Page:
In separating the complications into individual watches, the team of individuals (watchmakers, designers) could concentrate on that single complication and with it, all the nuances and elements that it had. While other watch firms were choosing to produce the single grande complication piece to celebrate their re-emergence into the haute horology world, Jaeger LeCoultre went about it in their own way. Each complication considered separately. There were six pieces in total for the rose gold Reverso series. It was planned that way. Each would have a specialist complication that would serve to both distinguish the individual watch, but also to allow watchmakers to learn about that individual complication. While there were individual watchmakers who would take the lead on a particular watch, this was a collective effort. Everyone was involved: learning how to construct, improve, complete. The rose gold Reverso series both brought the old designs and manufacture back to life, but allowed the designers, the engineers, and the watchmakers to learn and improve on the past. Now with the passage of time, to take what was learned then and innovate further to manufacture what we see today. Everything that is accomplished now is built upon the past, and without the rose gold Reverso series, that past might have been lost.
[The last in the rose gold Reverso series: a perpetual calendar that had the dials on both sides of the case. In terms of parts, the most complex movement of the series].
So where did it all start? We all know the basic facts of what happened: Jaeger was acquired by VDO (who set up LMH – Les Manufactures Horologes). Gunter Blumleim had been President of the Board at Jaeger LeCoultre since 1987; Jean Henri Belmont was the aide-de-camp who became Jaeger’s first CEO. But what of the individuals who made the watches, what were their recollections of that time?
[Sharing a few drinks, a few war stories, and a few laughs: from left to right: Sylvain Golay, Janek Deleskiewicz, and Stephane Belmont].
With the same debonair smile as it was in 1991, Janek Deleskiewicz relaxed into the seat and explained: “We planned the Reverso series because it was the only iconic watch we (JLC) had and that was known as a Jaeger LeCoultre”. The idea for the return of the Reverso owes much to an outside distributor: Giorgio Corro who at the time was the lead distributor for Jaeger LeCoultre in Italy and a Reverso fan. It was he who first suggested bringing back the iconic watch as a way of distinguishing the return of Jaeger LeCoultre’s watchmaking abilities. Other reasons were also apparent. Janek explained that we (JLC) didn’t have much money at the time, and if we wanted to economize on the marketing and advertising, then the particular style of the Reverso would stand out and you only had to promote the shape and overall design of the watch, rather than the necessary specifics of the watch.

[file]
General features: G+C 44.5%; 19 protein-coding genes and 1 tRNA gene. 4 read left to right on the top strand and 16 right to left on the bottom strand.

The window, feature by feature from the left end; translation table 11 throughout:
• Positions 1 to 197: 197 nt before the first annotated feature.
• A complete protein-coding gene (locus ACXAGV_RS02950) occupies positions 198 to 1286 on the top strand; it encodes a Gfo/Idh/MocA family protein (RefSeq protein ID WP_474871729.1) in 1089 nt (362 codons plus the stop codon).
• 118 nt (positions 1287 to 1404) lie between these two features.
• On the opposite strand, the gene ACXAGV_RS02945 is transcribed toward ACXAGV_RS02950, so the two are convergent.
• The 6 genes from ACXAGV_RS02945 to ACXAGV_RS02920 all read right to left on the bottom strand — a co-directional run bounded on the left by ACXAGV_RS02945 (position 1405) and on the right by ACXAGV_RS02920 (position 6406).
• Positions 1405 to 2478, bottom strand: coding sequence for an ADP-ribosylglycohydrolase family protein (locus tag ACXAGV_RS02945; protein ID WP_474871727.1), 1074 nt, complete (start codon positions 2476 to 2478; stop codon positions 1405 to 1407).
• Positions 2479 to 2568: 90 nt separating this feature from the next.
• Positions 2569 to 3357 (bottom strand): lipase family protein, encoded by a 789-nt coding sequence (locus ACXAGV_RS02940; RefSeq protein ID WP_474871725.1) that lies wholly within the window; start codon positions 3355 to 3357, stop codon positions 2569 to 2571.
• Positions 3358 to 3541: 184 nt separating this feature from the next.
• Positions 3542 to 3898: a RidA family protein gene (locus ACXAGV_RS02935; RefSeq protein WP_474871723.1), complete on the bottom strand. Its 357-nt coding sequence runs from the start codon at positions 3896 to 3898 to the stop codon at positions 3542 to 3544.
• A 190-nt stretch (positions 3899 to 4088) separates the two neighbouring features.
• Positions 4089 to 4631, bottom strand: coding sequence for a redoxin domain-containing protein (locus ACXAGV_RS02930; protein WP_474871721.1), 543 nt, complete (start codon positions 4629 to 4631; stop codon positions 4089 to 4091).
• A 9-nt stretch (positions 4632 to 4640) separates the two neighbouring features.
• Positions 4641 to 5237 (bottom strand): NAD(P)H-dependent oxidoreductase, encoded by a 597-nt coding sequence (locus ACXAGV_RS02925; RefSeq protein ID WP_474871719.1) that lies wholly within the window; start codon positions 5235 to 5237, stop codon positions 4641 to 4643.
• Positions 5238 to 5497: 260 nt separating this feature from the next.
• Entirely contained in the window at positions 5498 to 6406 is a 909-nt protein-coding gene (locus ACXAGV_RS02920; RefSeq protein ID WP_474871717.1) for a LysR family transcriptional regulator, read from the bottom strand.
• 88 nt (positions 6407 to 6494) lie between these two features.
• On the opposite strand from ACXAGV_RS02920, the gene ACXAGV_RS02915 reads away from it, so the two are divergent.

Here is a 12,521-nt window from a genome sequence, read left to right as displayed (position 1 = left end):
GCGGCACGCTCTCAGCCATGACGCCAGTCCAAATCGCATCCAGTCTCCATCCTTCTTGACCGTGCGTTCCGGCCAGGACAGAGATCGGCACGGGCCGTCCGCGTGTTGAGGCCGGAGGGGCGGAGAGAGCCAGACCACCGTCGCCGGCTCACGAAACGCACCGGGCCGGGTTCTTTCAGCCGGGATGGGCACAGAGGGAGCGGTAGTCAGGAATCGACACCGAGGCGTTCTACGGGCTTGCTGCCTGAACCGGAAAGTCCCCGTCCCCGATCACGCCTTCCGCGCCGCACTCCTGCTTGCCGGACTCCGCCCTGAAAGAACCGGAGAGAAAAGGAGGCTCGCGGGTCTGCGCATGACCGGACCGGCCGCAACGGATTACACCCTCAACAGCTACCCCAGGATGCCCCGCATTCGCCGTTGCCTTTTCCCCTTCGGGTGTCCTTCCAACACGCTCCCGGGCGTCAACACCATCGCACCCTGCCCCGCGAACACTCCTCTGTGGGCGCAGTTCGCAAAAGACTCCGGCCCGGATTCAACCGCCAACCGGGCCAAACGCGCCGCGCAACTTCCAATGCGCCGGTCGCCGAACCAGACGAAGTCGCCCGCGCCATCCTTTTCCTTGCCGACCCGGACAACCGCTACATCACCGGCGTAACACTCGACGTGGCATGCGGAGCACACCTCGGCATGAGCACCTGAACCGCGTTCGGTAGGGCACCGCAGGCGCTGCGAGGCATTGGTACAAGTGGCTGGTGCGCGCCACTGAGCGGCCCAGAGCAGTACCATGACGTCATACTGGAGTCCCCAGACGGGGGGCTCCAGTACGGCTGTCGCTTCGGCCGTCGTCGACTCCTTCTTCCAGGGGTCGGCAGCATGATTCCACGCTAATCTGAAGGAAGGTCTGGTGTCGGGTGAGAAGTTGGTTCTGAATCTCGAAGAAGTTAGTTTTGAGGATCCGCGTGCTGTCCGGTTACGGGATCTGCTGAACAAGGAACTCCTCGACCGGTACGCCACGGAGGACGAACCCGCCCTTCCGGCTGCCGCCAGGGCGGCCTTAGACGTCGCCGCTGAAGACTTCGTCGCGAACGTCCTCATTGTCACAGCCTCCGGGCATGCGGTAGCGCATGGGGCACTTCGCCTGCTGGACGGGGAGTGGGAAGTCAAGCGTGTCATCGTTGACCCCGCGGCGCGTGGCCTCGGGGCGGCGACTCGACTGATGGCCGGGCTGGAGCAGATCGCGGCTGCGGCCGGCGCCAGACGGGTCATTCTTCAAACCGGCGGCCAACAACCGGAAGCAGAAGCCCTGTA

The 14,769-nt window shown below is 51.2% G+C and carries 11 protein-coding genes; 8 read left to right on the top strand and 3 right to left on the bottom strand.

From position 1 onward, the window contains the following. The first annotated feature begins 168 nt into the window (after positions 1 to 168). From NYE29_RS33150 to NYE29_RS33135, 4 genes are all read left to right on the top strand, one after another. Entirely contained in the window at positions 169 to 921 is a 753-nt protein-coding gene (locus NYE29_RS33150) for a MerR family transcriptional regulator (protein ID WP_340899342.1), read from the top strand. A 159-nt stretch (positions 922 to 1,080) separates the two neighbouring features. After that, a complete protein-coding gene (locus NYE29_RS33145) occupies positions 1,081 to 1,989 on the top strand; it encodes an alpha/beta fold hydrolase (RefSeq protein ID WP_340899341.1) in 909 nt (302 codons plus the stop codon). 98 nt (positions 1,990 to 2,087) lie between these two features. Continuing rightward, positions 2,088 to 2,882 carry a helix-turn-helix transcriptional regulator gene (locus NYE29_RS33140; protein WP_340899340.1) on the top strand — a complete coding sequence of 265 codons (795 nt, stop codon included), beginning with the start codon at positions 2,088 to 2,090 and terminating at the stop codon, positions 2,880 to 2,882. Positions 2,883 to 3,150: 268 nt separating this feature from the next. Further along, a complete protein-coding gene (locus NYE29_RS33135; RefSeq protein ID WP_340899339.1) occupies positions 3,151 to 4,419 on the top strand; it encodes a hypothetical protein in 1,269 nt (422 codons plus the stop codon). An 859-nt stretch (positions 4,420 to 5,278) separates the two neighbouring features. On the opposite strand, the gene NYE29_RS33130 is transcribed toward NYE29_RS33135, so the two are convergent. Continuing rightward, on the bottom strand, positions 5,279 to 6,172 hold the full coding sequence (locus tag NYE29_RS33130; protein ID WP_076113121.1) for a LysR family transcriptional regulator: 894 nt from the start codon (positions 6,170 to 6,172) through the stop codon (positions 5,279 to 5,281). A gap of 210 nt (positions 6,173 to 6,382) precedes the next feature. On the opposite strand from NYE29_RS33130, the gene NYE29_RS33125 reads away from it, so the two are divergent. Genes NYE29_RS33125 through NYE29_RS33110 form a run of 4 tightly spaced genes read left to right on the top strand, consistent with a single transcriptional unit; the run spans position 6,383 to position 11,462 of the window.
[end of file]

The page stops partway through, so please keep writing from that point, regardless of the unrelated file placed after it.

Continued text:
There were also parallels in history. It had not escaped notice that 1991 was the 60th anniversary of the creation of the first Reverso watch. The Reverso watch was responsible for both the creation of Jaeger LeCoultre as a firm, and the improved finances for the joint company. There was hope that the new Reverso series would do the same for the rebirth of the company. “You have to remember” Janek explained “that this was just after the quartz crisis and Jaeger was just about surviving”. Janek told me that there was an idea floated, shortly after he joined Jaeger, of simply closing the firm, buying back the brand name, and starting again. It never happened but, at the time, it was a considered possibility. To emphasize the point, Sylvain Golay turned to Janek, laughed, and asked if he remembered the time when the Manufacture even had to learn how to ‘blue’ the screws again! In re-learning the ‘bluing’ process, they almost burned down the roof!
[Learning from the past: the Jaeger 828 movement to the left; the Jaeger 170 movement from 1948 to the right. The design of the 828 drew direct inspiration from the 170, including the escapement and gear train]